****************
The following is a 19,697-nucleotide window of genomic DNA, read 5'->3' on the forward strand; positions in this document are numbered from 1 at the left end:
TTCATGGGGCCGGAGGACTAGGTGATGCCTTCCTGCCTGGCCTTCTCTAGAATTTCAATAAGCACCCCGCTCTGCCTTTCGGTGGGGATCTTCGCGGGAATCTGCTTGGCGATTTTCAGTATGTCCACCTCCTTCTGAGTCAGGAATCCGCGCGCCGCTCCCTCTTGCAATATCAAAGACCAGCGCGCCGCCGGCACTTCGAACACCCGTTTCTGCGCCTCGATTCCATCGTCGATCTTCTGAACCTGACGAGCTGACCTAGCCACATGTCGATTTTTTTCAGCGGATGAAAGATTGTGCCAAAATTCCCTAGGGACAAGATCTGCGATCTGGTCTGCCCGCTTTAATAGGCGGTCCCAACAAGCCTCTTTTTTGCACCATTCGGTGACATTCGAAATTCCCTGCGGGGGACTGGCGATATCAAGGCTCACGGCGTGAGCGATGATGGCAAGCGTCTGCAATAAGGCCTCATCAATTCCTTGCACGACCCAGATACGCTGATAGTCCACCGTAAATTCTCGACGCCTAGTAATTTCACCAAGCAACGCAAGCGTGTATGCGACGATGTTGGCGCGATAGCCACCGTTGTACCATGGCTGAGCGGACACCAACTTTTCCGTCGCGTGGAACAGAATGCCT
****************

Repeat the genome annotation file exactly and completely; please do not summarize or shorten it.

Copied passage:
The following is a 19,697-nucleotide window of genomic DNA, read 5'->3' on the forward strand; positions in this document are numbered from 1 at the left end:
TTCATGGGGCCGGAGGACTAGGTGATGCCTTCCTGCCTGGCCTTCTCTAGAATTTCAATAAGCACCCCGCTCTGCCTTTCGGTGGGGATCTTCGCGGGAATCTGCTTGGCGATTTTCAGTATGTCCACCTCCTTCTGAGTCAGGAATCCGCGCGCCGCTCCCTCTTGCAATATCAAAGACCAGCGCGCCGCCGGCACTTCGAACACCCGTTTCTGCGCCTCGATTCCATCGTCGATCTTCTGAACCTGACGAGCTGACCTAGCCACATGTCGATTTTTTTCAGCGGATGAAAGATTGTGCCAAAATTCCCTAGGGACAAGATCTGCGATCTGGTCTGCCCGCTTTAATAGGCGGTCCCAACAAGCCTCTTTTTTGCACCATTCGGTGACATTCGAAATTCCCTGCGGGGGACTGGCGATATCAAGGCTCACGGCGTGAGCGATGATGGCAAGCGTCTGCAATAAGGCCTCATCAATTCCTTGCACGACCCAGATACGCTGATAGTCCACCGTAAATTCTCGACGCCTAGTAATTTCACCAAGCAACGCAAGCGTGTATGCGACGATGTTGGCGCGATAGCCACCGTTGTACCATGGCTGAGCGGACACCAACTTTTCCGTCGCGTGGAACAGAATGCCT